Amidst an apparently endless flood of true-crime series, what can possibly set any of them apart anymore? Well, a charming, wily murder suspect and a death that remains unexplained is a pretty unbeatable combination. That is the allure of the French documentary The Staircase, one of the first big successes in the genre. Still engrossing today, the series had astonishing access to Michael Peterson, accused of killing his wife, Kathleen, in their home in an upscale area of Durham, North Carolina. The same combination shapes the new HBO drama based on that documentary, with Colin Firth giving a sly, charismatic performance as Peterson, who in real life is now 78 and still maintains he is innocent of the crime.
While the new series has the same title as the original, though, its tone more accurately reflects the documentary’s French title, Soupçons, or Suspicions. The non-fiction is sympathetic to Peterson and largely ignores the fact that the filmmakers are in the room. The fiction takes a more sceptical view and, widening the lens on the story, even includes the documentarians as characters. It’s an intelligent approach that almost works, but not as well as it should. A scattershot structure and a couple of underwritten major characters, including Kathleen (Toni Collette) and Peterson’s attorney, David Rudolf (Michael Stuhlbarg), make the show less taut and suspenseful than a crime story should be.
Fortunately, viewers are carried along by the first-rate cast and the intrigue of the unsolved mystery. Even now, 21 years later, no one can definitively say how Kathleen Peterson died. The prosecution claimed that Peterson was a liar and cheat who bludgeoned her to death. The defence said they had a lovely marriage and she died in a fall down a sharply-angled staircase. A reasonable conclusion, after watching the documentary, is that there are holes in both arguments.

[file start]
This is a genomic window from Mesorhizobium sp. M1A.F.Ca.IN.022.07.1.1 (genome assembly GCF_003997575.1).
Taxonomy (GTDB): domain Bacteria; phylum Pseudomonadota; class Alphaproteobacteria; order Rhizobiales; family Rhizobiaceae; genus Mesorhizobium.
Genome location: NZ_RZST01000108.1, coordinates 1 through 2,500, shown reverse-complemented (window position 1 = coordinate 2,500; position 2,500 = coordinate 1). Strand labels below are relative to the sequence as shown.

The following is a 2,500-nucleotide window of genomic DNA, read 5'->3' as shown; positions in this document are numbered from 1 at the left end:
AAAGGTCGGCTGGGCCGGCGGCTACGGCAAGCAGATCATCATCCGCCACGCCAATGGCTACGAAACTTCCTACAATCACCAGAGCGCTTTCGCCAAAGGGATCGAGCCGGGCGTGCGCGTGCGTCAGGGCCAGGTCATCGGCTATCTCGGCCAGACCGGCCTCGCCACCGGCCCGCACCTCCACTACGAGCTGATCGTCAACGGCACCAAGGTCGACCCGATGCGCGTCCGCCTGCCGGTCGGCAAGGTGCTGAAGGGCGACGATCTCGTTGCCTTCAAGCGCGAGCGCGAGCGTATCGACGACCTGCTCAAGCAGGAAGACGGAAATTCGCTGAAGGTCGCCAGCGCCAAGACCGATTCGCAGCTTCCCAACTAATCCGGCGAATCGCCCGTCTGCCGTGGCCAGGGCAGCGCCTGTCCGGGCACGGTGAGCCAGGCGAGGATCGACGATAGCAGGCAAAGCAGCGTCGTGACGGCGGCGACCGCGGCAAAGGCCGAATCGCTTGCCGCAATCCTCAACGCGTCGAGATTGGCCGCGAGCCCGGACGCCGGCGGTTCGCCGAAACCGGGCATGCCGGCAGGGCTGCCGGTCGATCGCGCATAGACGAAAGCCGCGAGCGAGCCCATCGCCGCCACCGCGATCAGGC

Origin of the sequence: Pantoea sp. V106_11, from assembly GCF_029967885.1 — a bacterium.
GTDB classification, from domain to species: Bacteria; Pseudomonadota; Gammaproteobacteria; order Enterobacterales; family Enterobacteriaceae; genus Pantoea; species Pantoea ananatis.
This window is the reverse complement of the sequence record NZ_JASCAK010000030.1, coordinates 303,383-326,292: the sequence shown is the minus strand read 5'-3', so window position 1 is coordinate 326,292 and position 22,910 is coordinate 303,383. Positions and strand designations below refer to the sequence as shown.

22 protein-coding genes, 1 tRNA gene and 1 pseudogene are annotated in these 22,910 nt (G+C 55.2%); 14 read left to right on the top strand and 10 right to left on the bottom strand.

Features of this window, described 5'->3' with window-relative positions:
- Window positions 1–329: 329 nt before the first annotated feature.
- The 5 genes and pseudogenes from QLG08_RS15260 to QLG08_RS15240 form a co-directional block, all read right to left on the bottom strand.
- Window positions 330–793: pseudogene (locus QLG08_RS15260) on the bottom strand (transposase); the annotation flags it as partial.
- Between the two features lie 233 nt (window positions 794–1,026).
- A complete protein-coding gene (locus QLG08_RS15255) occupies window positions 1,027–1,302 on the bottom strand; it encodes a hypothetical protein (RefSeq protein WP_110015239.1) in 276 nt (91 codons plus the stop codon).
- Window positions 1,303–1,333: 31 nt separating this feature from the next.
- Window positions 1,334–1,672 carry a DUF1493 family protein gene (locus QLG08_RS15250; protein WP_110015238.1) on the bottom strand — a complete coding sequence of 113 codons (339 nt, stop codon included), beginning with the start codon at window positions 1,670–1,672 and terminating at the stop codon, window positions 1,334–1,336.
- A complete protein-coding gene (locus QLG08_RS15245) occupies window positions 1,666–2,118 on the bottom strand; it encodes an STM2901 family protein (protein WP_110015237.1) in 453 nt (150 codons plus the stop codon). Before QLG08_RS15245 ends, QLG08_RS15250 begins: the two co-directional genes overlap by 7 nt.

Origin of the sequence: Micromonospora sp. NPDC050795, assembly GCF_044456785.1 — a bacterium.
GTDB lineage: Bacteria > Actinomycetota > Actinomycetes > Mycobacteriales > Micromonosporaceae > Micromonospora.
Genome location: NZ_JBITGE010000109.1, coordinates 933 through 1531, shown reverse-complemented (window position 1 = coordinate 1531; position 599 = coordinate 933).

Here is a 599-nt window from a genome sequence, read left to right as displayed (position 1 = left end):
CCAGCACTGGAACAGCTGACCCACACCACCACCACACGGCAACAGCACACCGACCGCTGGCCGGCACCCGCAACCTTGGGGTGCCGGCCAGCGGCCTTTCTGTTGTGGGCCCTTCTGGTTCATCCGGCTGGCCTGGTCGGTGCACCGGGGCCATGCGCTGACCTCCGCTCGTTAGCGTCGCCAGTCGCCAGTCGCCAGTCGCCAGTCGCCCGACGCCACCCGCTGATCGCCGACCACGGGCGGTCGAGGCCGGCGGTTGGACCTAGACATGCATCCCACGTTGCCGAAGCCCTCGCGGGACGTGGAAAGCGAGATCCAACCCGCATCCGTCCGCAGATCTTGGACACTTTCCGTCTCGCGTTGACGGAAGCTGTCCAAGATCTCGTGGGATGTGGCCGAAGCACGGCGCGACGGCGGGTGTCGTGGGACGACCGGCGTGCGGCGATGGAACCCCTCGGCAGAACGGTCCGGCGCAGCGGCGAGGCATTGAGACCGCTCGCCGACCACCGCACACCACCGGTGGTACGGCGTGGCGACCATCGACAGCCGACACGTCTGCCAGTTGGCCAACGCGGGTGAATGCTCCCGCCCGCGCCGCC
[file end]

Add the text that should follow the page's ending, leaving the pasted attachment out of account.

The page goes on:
In real life (slight spoilers in this paragraph), the documentary’s director, Jean-Xavier de Lestrade, started following Peterson not long after his arrest and continued through his trial and conviction, sitting in on strategy meetings with his legal team, talking to his four grown children, but mostly listening to Peterson, who makes a good case for himself. In 2013 and 2017, De Lestrade made two sequels, chronicling Peterson’s release after eight years in prison and the plea deal that set him free for good. Called an Alford plea, it’s a convenient wrinkle in the US justice system, an agreement that acknowledges there is enough evidence to make a conviction likely, even though the accused party does not admit guilt.
In addition to its more doubtful tone about all that, the fictional version fills in the backstory. It starts in 2017 when Peterson is about to go to court to finalise his plea, and quickly goes back to December 2001 when he makes a frantic emergency call, saying that his wife is unconscious. Throughout, the show flashes back to Kathleen and their family life, and forward to his legal battle.
Kathleen is a stressed-out executive who drinks so much that she once stumbles on that staircase – which, of course, doesn’t mean that’s how she eventually died. Collette isn’t given much to work with beyond that. Michael is a novelist whom we see very early on making a surreptitious call to a male escort, a fact the prosecutors later use to paint him as disreputable, even immoral. We come to see that he is a proven liar, who falsely claimed during a campaign for public office that he had won a Purple Heart for serving in Vietnam. Lying, of course, doesn’t make him a killer. Hmmm.